I hope your sex life to date has given you much pleasure and and fun… but maybe ‘after-the-baby’ launched a new, not so fabulous, post pregnancy sex reality.
Post pregnancy sex: the first 6 weeks
If you had a vaginal birth, having a whole baby pass through your lady bits makes them tender for a while. Your delicate vaginal tissues are strained, possibly bruised or torn and these injuries take weeks to heal.
Whether you had a vaginal birth or c-section, complication free, with or without intervention, emergency or elective, your hormones are rocking you. It’s an emotional earthquake, complete with after-shocks that have your moods swinging high and low.
Your breasts are painful, veiny orbs, stretched to the max, firing off jets of milk at anyone that dares to touch them.
For at least the first six weeks, any intimate activity will ideally be gentle and slow, and limited to touching, kissing and cuddling. Penetrative sex of any description can, and should, wait. Take your time, don’t be rushed, stop when you want to and above all communicate with your partner. They
The six week check
Let’s discuss the ‘6-week check’. That appointment with your Doctor or OB-GYN when you’re pretty much a zombie surviving on no sleep and you are still in shock both physically and emotionally about the heck just happened. Often it goes a little like this: your baby gets a check over and they ask you ‘how you’re feeling’ and if ‘everything has healed up okay’ and other such vagaries. Then assuming no urgent referral or issues, you’re sent on your way with a cheery ‘all-clear to have sex and start exercising’.
However the reality is that embarking on post pregnancy sex or any other definition of sex may not be your top priority right now. Know that your ‘six-week’ check is an arbitrary, and very early, postnatal check in. It does not mean you should be starting or dong anything at all you don’t feel like doing.
So when are you ready for post pregnancy sex?
In the midst of new motherhood, it might feel like your overstretched tender body will never feel like you again, tingle to the touch, or bend into any playful positions or moods. But post pregnancy sex will be fun again. Take your time.
But for now, concentrate on you, on healing and strengthening yourself physically and emotionally… on cherishing love, if not yet passion. Don’t rush your body. That birth thing was HARD and your body needs time. Be nice to yourself. If there is pain or something just doesn’t feel right at all, book in with a Women’s Health Physiotherapist (you can get a GP referral or go private).
How long will it take? That’s personal to you. You’ll get there when you’re good and ready.
Will sex after childbirth ever feel the same?
It might feel different. It might even be better. But yes it should feel good. Will you love your body and feel sexy once more? Yes, definitely! You can restore your body confidence after childbirth, but it takes, time, effort and the right postpartum exercises.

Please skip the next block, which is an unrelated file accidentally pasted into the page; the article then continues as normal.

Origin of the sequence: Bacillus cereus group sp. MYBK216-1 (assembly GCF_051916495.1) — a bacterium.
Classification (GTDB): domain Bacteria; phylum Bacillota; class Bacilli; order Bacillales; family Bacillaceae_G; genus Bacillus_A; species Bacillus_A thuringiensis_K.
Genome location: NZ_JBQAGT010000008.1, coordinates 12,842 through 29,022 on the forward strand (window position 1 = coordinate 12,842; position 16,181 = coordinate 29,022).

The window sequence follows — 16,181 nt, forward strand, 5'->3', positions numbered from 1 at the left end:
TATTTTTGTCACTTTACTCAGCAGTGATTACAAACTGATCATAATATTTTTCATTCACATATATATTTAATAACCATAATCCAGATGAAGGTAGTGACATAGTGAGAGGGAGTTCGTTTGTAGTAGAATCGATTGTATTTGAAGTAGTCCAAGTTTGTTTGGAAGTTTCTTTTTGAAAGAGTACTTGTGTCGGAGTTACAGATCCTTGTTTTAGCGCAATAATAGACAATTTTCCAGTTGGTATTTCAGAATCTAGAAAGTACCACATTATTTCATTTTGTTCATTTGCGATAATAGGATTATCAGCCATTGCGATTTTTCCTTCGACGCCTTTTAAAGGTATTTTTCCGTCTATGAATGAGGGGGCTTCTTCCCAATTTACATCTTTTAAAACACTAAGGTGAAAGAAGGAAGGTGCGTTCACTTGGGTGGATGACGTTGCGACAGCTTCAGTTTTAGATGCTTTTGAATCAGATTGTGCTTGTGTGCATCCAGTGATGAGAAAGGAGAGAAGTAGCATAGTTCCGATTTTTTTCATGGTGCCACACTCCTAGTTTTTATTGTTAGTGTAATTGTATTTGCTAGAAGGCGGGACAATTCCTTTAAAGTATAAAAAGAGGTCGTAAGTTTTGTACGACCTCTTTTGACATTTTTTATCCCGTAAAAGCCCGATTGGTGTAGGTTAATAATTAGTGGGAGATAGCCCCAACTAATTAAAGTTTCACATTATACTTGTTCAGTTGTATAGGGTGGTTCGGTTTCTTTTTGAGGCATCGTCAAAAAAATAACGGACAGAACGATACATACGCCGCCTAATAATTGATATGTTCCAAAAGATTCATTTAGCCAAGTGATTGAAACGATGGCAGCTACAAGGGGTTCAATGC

Use lube. Be comfortable. Say what feels good and what doesn’t (it might be different than before). Never continue through pain or discomfort. No, it’s not ‘supposed to hurt a bit’. Control speed, and intensity and call time whenever you need to.
So relax about post pregnancy sex… the truth is most women who have given birth have their priorities right: tea, sleep, cuddles.
Pelvic floor tips for when you feel ready to start having sex
Here are some ways you can nurture yourself both physically and emotionally as well as nurture your relationship with your partner during the whirlwind of postpartum:
Whenever *you feel ready* for postpartum sex, begin reconnecting to your pelvic floor through mind-to-muscle connection and breath work. No matter what kind of birth you had, your pelvic floor muscles have been through a lot.
Hypertonic pelvic floor and it’s role in sexual discomfort
A hypertonic (too-tight) pelvic floor can cause pain during intercourse so getting yourself reconnected with releasing those muscles, as well as properly recruiting them, will really help.
Not sure where to start with your breath work? Don’t stress, your MUTU breath and MUTU core has you covered!
Communication is key to healthy postpartum sex
Have open and honest conversations with your partner (and with yourself!) about what each of your needs are during this time.
Find ways to come together that you both feel good with, to keep your connection and intimacy (doesn’t need to be physical) alive. Being in tune with one another will just help you both feel better during the long nights and adjustments that come with that beautiful new baby. Lean on and support one another.
When you do get the all clear from your physician to resume activities (post pregnancy sex included) don’t feel that you HAVE to. You don’t have to do anything you are not ready for. Wait until you are ready, physically and emotionally. Communicate this with your partner.
Postpartum sex tips: Lubrication and Going Slow
When you do feel ready, have extra lubrication on hand. Postpartum hormones can affect natural lubrication.
Go slow, ensure your body is ready for penetration to limit pain and speak up if there is any pain or discomfort. Again, this goes for physical pain and/or emotional pain.
Remember, sex should be empowering, fun, and pleasurable for YOU. The moment it isn’t, slow down or stop.
Do you have feelings or symptoms you’re not sure about? Something not feel quite right?
Check out this post on What’s Normal and What Isn’t For Your Post Pregnancy Body